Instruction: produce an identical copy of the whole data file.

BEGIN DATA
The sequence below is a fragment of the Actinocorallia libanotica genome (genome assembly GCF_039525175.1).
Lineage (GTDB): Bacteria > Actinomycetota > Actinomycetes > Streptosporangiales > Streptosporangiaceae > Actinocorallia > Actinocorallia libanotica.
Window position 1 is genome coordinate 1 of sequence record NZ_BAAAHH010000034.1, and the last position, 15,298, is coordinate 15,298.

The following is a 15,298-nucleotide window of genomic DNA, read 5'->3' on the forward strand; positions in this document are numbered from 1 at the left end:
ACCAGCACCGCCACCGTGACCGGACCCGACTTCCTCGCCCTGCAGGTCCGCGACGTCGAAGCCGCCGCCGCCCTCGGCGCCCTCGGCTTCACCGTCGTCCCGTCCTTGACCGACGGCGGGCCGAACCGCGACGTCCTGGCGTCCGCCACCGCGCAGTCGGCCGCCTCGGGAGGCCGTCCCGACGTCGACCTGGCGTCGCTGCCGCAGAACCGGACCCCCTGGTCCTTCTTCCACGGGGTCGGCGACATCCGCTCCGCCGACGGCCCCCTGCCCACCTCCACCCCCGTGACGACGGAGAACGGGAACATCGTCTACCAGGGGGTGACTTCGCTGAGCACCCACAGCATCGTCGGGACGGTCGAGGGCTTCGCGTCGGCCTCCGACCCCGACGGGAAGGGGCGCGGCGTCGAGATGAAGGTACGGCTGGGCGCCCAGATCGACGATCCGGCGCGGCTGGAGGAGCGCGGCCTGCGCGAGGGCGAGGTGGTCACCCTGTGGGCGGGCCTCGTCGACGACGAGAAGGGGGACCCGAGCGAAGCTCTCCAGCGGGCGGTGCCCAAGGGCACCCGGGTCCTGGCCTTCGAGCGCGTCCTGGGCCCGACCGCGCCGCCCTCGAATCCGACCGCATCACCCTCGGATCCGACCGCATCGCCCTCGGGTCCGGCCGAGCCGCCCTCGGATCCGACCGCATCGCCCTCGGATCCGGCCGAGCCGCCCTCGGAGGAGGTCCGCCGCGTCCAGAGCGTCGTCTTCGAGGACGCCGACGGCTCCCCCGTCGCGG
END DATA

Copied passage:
The sequence below is a fragment of the Actinocorallia libanotica genome (genome assembly GCF_039525175.1).
Lineage (GTDB): Bacteria > Actinomycetota > Actinomycetes > Streptosporangiales > Streptosporangiaceae > Actinocorallia > Actinocorallia libanotica.
Window position 1 is genome coordinate 1 of sequence record NZ_BAAAHH010000034.1, and the last position, 15,298, is coordinate 15,298.

The following is a 15,298-nucleotide window of genomic DNA, read 5'->3' on the forward strand; positions in this document are numbered from 1 at the left end:
ACCAGCACCGCCACCGTGACCGGACCCGACTTCCTCGCCCTGCAGGTCCGCGACGTCGAAGCCGCCGCCGCCCTCGGCGCCCTCGGCTTCACCGTCGTCCCGTCCTTGACCGACGGCGGGCCGAACCGCGACGTCCTGGCGTCCGCCACCGCGCAGTCGGCCGCCTCGGGAGGCCGTCCCGACGTCGACCTGGCGTCGCTGCCGCAGAACCGGACCCCCTGGTCCTTCTTCCACGGGGTCGGCGACATCCGCTCCGCCGACGGCCCCCTGCCCACCTCCACCCCCGTGACGACGGAGAACGGGAACATCGTCTACCAGGGGGTGACTTCGCTGAGCACCCACAGCATCGTCGGGACGGTCGAGGGCTTCGCGTCGGCCTCCGACCCCGACGGGAAGGGGCGCGGCGTCGAGATGAAGGTACGGCTGGGCGCCCAGATCGACGATCCGGCGCGGCTGGAGGAGCGCGGCCTGCGCGAGGGCGAGGTGGTCACCCTGTGGGCGGGCCTCGTCGACGACGAGAAGGGGGACCCGAGCGAAGCTCTCCAGCGGGCGGTGCCCAAGGGCACCCGGGTCCTGGCCTTCGAGCGCGTCCTGGGCCCGACCGCGCCGCCCTCGAATCCGACCGCATCACCCTCGGATCCGACCGCATCGCCCTCGGGTCCGGCCGAGCCGCCCTCGGATCCGACCGCATCGCCCTCGGATCCGGCCGAGCCGCCCTCGGAGGAGGTCCGCCGCGTCCAGAGCGTCGTCTTCGAGGACGCCGACGGCTCCCCCGTCGCGG